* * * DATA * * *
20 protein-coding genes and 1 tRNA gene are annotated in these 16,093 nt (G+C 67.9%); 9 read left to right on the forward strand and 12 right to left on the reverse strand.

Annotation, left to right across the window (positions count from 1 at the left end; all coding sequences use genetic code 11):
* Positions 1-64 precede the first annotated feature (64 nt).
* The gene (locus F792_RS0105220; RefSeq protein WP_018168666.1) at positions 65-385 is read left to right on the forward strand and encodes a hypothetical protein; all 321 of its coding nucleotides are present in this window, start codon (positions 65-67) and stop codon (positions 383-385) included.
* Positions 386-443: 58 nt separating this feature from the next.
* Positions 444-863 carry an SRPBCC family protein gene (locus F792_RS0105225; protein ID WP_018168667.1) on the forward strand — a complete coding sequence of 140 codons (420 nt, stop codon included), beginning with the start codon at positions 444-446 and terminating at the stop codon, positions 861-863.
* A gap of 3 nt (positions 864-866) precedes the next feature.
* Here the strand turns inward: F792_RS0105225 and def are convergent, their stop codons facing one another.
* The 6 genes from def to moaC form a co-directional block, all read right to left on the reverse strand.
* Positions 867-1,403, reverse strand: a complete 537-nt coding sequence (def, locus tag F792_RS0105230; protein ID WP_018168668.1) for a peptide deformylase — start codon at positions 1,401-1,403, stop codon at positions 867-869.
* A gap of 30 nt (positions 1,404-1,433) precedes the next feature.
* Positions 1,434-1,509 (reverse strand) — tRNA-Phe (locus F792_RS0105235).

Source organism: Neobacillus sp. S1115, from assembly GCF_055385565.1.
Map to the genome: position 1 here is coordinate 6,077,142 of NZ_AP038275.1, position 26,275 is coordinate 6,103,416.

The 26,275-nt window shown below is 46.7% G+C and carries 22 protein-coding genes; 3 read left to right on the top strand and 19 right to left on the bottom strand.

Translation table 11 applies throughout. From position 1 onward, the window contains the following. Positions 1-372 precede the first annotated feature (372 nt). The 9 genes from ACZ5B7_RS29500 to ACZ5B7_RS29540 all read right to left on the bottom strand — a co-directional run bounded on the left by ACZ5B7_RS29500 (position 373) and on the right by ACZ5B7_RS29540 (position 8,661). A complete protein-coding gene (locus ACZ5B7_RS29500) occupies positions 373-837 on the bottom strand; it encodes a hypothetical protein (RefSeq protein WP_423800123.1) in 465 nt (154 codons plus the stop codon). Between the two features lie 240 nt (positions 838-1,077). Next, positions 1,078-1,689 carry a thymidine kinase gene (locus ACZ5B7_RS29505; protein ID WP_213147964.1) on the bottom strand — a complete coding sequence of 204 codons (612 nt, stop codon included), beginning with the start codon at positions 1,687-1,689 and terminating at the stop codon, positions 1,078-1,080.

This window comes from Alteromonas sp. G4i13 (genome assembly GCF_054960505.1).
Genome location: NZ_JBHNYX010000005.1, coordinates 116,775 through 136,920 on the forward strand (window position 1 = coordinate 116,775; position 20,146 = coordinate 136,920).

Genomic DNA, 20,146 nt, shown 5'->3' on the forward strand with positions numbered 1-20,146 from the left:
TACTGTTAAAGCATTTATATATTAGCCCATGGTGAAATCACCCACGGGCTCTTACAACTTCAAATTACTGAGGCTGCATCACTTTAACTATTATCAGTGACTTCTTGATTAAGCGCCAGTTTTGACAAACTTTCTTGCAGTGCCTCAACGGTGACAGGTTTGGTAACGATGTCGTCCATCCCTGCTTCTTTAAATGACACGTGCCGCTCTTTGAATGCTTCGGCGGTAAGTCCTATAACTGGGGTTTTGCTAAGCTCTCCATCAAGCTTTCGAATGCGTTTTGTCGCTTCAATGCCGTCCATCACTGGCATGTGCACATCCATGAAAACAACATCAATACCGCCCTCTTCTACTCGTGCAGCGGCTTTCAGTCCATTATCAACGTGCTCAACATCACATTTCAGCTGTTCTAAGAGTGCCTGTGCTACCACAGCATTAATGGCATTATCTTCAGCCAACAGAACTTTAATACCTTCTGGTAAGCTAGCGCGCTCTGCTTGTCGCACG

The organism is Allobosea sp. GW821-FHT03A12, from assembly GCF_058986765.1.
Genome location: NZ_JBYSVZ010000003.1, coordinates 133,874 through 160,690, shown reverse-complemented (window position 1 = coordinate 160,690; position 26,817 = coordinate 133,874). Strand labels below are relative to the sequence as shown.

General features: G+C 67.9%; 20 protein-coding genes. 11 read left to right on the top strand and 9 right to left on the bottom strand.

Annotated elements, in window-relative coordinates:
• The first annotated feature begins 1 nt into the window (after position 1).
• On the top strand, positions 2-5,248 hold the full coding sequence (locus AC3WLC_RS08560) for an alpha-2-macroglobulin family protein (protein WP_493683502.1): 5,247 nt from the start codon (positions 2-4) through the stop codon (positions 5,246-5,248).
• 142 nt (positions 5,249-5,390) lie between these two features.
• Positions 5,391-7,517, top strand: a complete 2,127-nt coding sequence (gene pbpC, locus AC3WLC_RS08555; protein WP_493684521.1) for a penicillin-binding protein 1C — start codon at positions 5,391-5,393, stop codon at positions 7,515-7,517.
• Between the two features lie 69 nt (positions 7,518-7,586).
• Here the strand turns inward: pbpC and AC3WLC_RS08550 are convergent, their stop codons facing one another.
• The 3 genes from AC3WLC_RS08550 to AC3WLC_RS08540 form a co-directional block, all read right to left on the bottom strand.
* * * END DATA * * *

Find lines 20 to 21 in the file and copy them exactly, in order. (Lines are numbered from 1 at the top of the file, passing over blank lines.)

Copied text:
TACTGTTAAAGCATTTATATATTAGCCCATGGTGAAATCACCCACGGGCTCTTACAACTTCAAATTACTGAGGCTGCATCACTTTAACTATTATCAGTGACTTCTTGATTAAGCGCCAGTTTTGACAAACTTTCTTGCAGTGCCTCAACGGTGACAGGTTTGGTAACGATGTCGTCCATCCCTGCTTCTTTAAATGACACGTGCCGCTCTTTGAATGCTTCGGCGGTAAGTCCTATAACTGGGGTTTTGCTAAGCTCTCCATCAAGCTTTCGAATGCGTTTTGTCGCTTCAATGCCGTCCATCACTGGCATGTGCACATCCATGAAAACAACATCAATACCGCCCTCTTCTACTCGTGCAGCGGCTTTCAGTCCATTATCAACGTGCTCAACATCACATTTCAGCTGTTCTAAGAGTGCCTGTGCTACCACAGCATTAATGGCATTATCTTCAGCCAACAGAACTTTAATACCTTCTGGTAAGCTAGCGCGCTCTGCTTGTCGCACG

The organism is Allobosea sp. GW821-FHT03A12, from assembly GCF_058986765.1.